These items are OK in your recycling container
- Newspaper, including ads and other paper inserts
- Corrugated cardboard (a wavy layer between two flat layers). Flatten cardboard boxes and cut up any boxes larger than three feet in any direction. Do not cut them any smaller than 1 foot square.
- Magazines, catalogs, phone books
- Junk mail and scrap paper
- Envelopes. Windows and labels are OK.
- Paper bags
- Boxes from cereal, cracker, cookie and shoe boxes (also known as "brown board," "grey board," or "chip board").
- Wrapping paper. No foil, glitter, plastic coating or tape.
- Cards. No foil, glitter or plastic coating.
- Paper labels from cans.
- Paper towel and tissue cores with all paper and tissue removed.
- Paper egg cartons
- Miscellaneous paper: Copier and printer paper, fax paper, construction paper stationery, file folders, note paper, computer paper, brochures, coupons, Post-it notes.
- Shredded paper. Place shredded paper inside a paper bag before placing in your recycling container.
- Milk cartons and juice or soup boxes (called aseptic boxes). Rinse thoroughly; no need to flatten.
Even though milk cartons and aseptics are not 100 percent paper, there are specific markets for these materials so they can be recycled curbside. Aseptic boxes are a combination of plastic, metal and paper, and milk and juice cartons, also known as "gable-top" containers, contain a moisture barrier.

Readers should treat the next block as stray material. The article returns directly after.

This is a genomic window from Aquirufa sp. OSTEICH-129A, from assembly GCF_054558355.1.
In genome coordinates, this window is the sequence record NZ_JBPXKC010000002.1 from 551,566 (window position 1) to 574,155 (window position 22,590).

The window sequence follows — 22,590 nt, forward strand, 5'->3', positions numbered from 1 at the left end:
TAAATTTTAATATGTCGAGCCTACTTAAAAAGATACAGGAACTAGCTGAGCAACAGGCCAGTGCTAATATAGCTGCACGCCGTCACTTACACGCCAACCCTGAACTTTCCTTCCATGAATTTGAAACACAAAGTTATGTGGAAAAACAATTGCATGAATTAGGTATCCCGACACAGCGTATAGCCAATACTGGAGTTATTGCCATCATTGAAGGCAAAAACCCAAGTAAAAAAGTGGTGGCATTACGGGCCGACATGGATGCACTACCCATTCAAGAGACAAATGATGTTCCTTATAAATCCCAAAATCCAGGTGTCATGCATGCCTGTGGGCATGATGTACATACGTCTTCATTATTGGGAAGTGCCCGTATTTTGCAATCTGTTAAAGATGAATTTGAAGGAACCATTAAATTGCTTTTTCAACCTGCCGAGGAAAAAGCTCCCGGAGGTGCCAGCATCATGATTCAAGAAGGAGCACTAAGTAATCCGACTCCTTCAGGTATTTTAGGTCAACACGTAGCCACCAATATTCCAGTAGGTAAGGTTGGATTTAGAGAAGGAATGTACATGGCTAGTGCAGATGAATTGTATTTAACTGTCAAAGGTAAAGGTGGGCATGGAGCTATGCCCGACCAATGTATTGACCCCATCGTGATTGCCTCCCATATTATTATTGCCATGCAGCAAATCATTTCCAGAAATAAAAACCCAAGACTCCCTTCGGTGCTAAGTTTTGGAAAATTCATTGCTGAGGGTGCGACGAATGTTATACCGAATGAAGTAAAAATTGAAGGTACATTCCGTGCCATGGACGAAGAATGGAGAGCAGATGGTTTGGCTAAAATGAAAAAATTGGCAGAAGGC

Do not include these items in your recycling container
- Frozen food boxes such as butter boxes, ice cream containers, take-out containers. The fibers are impregnated with moisture-resistant plastic to keep them from disintegrating or becoming contaminated with food.
- Paper bags lined with plastic that contain pet food, cat litter, coffee and other products.
- Waxed paper
- Photographs. Chemical coatings are not recyclable
- Tissues, napkins or paper towels. Residues on these contaminate recycling processes.
- Food contaminated paper or cardboard Residues on these contaminate recycling processes.
- Paper cups. The plastic coating makes them unrecyclable and uncompostable.
- Cereal and cracker box liners
- Plastic envelopes or mailers (Tyvek, etc.). Mailers that are a combination of paper and plastic (such as paper lined with bubble wrap).
- Hard cover or paperback books. The binding glue is a contaminant and makes books difficult to recycle – consider donation and reuse options.
Have a different type of paper material to get rid of?
Search Metro's online tool for disposal options